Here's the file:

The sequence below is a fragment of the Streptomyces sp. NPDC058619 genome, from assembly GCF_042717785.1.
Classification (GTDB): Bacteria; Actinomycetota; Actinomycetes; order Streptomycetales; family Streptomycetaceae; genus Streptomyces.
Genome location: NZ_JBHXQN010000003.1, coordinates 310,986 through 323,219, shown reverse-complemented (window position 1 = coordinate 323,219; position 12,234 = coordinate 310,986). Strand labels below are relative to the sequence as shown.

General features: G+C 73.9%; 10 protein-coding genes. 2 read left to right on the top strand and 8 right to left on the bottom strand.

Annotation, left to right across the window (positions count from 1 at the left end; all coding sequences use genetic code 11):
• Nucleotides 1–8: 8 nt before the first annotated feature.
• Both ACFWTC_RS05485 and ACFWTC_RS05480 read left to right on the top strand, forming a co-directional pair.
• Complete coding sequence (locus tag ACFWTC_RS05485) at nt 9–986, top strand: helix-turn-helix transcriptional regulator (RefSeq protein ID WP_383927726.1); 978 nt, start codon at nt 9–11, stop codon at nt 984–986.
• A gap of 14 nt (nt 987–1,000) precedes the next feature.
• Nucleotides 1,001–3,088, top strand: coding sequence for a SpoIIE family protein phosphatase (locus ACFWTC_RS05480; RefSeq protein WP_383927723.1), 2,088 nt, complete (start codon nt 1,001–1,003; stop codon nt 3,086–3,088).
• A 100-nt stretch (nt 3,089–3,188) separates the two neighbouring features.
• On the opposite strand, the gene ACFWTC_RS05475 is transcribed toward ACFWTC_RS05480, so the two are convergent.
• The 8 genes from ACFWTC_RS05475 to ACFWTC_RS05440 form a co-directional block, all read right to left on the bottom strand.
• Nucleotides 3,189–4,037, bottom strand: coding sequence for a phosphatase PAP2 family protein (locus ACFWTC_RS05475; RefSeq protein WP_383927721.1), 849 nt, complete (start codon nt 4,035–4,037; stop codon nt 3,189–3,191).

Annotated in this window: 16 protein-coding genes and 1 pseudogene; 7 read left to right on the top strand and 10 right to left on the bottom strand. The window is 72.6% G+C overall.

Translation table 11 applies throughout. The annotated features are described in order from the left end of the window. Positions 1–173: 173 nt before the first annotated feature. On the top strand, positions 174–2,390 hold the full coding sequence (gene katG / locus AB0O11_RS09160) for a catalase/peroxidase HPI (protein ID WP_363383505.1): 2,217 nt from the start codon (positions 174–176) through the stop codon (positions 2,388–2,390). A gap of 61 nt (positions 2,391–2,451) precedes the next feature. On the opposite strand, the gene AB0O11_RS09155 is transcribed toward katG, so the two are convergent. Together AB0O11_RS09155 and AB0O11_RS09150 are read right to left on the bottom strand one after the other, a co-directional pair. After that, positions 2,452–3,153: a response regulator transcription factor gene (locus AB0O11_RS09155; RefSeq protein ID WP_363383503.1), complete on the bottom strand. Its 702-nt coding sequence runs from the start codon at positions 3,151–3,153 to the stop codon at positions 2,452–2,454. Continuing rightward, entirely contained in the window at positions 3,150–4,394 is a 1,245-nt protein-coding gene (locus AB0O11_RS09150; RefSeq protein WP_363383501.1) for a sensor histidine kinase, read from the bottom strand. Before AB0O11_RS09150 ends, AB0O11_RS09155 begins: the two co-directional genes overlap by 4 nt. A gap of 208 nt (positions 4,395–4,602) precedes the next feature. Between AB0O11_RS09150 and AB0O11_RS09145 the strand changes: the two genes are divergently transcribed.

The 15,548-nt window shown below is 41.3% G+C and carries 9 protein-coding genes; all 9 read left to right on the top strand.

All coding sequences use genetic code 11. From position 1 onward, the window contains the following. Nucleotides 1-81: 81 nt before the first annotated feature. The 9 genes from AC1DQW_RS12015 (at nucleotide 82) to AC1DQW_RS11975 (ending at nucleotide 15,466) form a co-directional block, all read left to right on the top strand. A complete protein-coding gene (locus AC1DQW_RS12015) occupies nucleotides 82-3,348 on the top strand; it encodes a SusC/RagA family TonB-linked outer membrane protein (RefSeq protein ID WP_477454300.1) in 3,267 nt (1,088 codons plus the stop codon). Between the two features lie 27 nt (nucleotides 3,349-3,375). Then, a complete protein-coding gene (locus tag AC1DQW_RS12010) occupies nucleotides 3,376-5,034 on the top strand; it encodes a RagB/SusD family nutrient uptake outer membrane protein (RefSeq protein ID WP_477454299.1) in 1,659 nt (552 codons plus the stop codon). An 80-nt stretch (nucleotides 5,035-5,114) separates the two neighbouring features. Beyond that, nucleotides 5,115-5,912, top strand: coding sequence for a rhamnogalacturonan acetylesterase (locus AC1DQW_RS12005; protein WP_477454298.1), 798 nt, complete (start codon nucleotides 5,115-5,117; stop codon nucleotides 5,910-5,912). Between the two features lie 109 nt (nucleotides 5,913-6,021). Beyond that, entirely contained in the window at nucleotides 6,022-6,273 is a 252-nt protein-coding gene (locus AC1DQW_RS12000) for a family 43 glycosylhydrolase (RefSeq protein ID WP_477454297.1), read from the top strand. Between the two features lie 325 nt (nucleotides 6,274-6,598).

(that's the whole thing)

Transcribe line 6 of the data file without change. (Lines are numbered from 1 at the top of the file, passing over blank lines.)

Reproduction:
• Nucleotides 1–8: 8 nt before the first annotated feature.